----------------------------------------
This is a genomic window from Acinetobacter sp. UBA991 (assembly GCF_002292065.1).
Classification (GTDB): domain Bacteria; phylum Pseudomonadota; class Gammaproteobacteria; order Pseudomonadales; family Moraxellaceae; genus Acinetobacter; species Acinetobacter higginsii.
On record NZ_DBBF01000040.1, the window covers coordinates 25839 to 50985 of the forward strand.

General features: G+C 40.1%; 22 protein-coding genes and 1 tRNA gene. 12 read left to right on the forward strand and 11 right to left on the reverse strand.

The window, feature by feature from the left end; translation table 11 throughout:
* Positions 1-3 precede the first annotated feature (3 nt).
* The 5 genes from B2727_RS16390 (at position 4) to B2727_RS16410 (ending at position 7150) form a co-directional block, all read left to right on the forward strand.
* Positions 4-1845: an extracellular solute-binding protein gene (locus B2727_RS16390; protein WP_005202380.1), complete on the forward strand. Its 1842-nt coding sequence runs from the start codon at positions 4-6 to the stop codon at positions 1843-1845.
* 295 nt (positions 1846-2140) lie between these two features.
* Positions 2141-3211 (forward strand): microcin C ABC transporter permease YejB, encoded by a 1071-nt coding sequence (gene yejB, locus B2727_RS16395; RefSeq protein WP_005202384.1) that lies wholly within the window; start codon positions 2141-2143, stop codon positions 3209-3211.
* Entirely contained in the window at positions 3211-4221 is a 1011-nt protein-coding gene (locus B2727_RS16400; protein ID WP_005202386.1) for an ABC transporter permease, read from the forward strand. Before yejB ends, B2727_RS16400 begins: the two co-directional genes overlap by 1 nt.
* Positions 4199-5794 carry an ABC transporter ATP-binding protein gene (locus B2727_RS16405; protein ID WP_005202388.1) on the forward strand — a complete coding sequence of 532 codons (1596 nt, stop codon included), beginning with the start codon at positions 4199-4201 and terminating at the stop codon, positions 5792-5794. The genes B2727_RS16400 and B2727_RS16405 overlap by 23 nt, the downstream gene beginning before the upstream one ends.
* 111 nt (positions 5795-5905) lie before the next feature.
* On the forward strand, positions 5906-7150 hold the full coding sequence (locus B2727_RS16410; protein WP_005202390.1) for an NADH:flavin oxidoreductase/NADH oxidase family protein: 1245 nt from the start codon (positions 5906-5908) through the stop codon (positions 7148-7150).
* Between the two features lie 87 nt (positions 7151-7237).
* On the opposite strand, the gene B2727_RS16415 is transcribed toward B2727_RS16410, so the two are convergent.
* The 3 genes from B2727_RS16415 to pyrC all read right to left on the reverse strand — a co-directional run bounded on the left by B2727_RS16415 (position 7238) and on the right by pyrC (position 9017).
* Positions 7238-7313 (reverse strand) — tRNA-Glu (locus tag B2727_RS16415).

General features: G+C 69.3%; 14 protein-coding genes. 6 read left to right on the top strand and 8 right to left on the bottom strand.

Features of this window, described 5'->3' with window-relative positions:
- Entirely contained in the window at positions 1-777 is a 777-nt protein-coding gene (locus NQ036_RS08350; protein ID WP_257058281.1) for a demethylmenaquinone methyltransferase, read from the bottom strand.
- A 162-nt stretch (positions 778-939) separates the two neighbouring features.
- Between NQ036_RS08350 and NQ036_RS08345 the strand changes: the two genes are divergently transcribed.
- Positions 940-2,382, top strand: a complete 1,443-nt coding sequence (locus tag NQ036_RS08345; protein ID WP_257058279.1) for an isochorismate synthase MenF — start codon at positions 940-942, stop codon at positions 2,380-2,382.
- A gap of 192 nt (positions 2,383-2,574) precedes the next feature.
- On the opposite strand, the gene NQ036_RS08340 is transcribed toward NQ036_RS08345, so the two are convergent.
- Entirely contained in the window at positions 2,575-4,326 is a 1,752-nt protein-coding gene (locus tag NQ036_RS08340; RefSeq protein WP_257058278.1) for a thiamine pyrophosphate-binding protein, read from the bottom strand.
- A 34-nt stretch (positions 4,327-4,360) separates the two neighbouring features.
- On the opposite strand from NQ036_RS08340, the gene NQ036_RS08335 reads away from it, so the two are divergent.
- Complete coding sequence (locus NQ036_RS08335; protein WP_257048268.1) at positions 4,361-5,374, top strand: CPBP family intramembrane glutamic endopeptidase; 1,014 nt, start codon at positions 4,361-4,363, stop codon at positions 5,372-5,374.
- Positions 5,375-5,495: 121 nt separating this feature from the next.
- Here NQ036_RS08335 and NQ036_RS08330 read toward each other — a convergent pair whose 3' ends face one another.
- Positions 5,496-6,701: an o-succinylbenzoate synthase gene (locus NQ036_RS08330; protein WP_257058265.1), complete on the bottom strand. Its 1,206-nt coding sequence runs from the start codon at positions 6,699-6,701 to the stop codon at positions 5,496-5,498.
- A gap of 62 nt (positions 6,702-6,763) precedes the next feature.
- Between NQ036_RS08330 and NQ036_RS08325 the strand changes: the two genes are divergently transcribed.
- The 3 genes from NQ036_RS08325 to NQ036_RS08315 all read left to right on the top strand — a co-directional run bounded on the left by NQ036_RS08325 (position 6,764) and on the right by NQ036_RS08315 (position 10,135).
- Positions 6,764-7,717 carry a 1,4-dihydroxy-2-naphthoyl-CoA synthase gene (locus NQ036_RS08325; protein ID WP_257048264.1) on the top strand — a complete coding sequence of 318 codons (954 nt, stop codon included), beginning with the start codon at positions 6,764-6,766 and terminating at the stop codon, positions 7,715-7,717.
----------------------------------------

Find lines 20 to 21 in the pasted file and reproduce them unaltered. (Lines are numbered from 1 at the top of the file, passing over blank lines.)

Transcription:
Features of this window, described 5'->3' with window-relative positions:
- Entirely contained in the window at positions 1-777 is a 777-nt protein-coding gene (locus NQ036_RS08350; protein ID WP_257058281.1) for a demethylmenaquinone methyltransferase, read from the bottom strand.